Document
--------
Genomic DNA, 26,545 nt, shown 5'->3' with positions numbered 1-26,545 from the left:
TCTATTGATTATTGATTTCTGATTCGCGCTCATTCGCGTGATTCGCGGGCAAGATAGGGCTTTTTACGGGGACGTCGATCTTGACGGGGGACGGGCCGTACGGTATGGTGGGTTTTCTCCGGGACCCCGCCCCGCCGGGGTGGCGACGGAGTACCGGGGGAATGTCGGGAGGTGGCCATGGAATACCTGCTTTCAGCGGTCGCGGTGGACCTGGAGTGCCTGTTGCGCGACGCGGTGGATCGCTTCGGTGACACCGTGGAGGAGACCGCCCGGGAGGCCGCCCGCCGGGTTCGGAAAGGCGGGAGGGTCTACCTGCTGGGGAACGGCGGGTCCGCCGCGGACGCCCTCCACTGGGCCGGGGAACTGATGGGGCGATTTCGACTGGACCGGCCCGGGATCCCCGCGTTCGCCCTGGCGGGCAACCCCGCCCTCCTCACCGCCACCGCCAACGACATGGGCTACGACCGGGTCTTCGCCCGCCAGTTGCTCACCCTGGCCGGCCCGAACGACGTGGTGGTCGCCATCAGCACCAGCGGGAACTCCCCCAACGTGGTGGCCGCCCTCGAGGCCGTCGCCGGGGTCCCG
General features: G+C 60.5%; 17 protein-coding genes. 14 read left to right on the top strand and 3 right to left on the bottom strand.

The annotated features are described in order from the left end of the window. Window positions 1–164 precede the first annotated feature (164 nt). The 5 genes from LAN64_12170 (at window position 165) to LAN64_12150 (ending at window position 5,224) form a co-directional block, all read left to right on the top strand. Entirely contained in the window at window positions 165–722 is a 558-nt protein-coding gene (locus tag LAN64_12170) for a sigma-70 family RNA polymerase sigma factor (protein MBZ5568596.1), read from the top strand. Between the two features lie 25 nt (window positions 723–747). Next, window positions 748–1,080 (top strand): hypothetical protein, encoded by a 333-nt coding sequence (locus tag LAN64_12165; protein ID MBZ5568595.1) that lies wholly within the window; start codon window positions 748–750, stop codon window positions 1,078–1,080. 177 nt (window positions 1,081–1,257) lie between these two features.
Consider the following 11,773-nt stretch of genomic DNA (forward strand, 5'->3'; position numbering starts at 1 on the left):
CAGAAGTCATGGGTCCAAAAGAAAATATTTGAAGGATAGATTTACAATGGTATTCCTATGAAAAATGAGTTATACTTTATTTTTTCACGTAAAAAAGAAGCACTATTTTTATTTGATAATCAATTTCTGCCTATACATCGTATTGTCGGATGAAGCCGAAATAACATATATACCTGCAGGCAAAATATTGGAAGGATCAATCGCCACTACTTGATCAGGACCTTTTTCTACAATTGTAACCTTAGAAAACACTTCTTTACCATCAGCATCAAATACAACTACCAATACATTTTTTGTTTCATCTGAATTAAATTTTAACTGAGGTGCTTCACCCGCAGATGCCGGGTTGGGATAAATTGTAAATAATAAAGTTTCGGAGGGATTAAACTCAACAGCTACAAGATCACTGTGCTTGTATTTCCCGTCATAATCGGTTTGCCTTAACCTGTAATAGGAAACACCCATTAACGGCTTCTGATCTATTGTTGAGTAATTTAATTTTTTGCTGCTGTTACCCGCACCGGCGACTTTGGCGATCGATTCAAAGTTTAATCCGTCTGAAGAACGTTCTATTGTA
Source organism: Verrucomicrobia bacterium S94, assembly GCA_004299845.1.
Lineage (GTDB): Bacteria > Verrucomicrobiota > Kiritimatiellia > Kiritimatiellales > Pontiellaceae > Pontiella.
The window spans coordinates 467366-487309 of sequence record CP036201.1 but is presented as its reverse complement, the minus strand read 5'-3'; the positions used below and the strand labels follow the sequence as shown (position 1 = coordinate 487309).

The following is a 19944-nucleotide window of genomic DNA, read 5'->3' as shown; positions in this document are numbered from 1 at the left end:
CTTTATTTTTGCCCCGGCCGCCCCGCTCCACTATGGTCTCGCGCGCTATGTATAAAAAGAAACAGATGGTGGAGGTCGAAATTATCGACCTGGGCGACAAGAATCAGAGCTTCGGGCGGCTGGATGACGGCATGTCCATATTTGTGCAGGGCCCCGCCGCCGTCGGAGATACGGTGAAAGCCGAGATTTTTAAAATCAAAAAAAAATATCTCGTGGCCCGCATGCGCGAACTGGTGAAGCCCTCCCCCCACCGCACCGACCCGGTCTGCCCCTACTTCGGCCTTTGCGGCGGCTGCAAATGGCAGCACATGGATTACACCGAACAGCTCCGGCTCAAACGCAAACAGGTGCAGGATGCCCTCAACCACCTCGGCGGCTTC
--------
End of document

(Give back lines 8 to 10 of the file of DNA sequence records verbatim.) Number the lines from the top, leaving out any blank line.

Lineage (GTDB): Bacteria > Verrucomicrobiota > Kiritimatiellia > Kiritimatiellales > Pontiellaceae > Pontiella.
The window spans coordinates 467366-487309 of sequence record CP036201.1 but is presented as its reverse complement, the minus strand read 5'-3'; the positions used below and the strand labels follow the sequence as shown (position 1 = coordinate 487309).

The following is a 19944-nucleotide window of genomic DNA, read 5'->3' as shown; positions in this document are numbered from 1 at the left end: